x Abu Dhabi, UAETuesday 25 July 2017

Last call on Dana Gas restructuring

Equity investors of Dana Gas will attend an extraordinary shareholders meeting tomorrow, amid plans to vote on the restructuring of its $920 million sukuk.

Dana Gas lost 18 per cent from the value of its shares from last October to mid-November after the company was unable to repay the principal of its Islamic bond. Tamara Abdul Hadi / Reuters
Dana Gas lost 18 per cent from the value of its shares from last October to mid-November after the company was unable to repay the principal of its Islamic bond. Tamara Abdul Hadi / Reuters

Dana Gas shareholders will be hoping it is a case of third time lucky tomorrow when they decide whether to approve the restructuring of a US$920 million (Dh3.37 billion) sukuk.

The Sharjah-based gas producer missed a payment in October.

Tomorrow's meeting will be the last call. Dana was unsuccessful at two earlier occasions in achieving the required quorum.

The meeting comes two days after the company was awarded a new concession in Egypt. Dana has a 100 per cent interest in the concession, it said in a statement yesterday. The block is in North El Arish, an offshore location in the Nile Delta.

"We believe that both shareholders and sukuk-holders will give their approval to the restructuring as we think that the terms are favourable for both of them," said Quantum Investment Bank, based in Dubai, in a note to clients yesterday.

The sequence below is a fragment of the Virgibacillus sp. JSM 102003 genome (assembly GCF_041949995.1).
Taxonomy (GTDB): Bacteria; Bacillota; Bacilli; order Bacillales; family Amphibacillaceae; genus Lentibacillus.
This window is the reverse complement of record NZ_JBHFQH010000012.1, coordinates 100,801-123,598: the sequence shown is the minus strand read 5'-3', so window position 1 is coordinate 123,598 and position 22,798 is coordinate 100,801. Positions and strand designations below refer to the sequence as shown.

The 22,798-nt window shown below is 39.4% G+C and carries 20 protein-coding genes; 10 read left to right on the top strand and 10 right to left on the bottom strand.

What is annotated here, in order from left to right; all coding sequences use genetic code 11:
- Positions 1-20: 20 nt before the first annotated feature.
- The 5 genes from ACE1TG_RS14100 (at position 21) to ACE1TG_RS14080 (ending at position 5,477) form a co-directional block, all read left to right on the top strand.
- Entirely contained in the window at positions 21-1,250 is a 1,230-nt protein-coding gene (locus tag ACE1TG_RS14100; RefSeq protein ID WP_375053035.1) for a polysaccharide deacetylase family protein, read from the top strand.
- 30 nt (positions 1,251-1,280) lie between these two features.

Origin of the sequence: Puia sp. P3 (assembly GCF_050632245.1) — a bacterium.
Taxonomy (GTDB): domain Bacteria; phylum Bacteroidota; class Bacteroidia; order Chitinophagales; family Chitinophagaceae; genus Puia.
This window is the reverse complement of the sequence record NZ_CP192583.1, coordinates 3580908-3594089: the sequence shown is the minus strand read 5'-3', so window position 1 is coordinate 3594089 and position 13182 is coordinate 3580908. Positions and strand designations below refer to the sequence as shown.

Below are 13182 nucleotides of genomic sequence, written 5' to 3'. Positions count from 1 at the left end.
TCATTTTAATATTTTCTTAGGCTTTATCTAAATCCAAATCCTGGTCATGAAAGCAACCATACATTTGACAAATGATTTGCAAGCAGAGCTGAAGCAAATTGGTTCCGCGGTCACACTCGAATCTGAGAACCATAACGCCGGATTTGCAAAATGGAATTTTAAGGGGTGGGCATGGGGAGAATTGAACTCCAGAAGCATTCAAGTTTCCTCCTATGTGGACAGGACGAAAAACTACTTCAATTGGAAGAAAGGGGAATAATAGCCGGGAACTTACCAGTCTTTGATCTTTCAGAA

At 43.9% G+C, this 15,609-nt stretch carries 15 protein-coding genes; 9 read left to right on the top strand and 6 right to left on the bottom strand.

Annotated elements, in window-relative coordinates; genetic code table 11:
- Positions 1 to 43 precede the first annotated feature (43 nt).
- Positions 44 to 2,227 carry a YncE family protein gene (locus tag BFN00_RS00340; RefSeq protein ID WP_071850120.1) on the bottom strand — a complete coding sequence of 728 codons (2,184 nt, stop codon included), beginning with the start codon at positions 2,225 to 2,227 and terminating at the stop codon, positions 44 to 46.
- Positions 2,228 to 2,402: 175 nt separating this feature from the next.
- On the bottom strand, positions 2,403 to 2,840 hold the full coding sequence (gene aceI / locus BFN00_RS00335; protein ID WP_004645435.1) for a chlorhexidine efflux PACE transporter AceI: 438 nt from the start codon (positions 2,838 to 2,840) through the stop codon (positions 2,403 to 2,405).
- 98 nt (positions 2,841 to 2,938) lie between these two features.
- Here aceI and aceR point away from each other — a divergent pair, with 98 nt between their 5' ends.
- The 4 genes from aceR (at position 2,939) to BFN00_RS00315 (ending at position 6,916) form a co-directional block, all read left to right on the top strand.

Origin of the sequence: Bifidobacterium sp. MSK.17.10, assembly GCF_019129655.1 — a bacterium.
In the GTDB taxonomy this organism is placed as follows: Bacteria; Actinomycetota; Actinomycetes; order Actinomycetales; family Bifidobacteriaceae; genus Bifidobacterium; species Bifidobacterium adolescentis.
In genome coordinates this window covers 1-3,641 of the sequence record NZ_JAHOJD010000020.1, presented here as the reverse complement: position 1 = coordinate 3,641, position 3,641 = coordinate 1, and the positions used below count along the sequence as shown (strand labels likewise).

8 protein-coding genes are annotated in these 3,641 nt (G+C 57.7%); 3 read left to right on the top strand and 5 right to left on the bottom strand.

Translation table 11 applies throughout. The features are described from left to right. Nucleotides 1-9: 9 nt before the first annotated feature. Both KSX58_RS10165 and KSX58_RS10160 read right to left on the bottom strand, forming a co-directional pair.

Dana, along with Dubai's Drydocks and Dubai Group, are among several UAE businesses that are renegotiating payment terms for corporate debt.

"Dana has protected its shareholders' interests by choosing the restructuring option and not selling any of the company's major assets in order to repay the sukuk," the analysts Montasser Khelifi and Naseem Abdo Othman wrote in the note.

Dana lost 18 per cent from the value of its shares from last October to mid-November, reaching a low of 39 fils each, after the company was unable to repay the principal of its Islamic bond amid payment delays from its main countries of operation.

"The restructuring will allow the company to have a 'breather' for five more years and we believe in its ability to meet the restructuring repayment schedule relying only on its own resources," the analysts said.

Dana has faced ongoing payment delays related to its operations in Iraq, amid disputes between the Kurdish Regional Government and the central government in Baghdad. The company began experiencing a delay in payment in Egypt after the popular uprising toppled the then president Hosni Mubarak, who ruled the country for more than three decades.

This month, Dana confirmed it had received $73.7m from Egypt and Iraq since the start of the year.

 

halsayegh@thenational.ae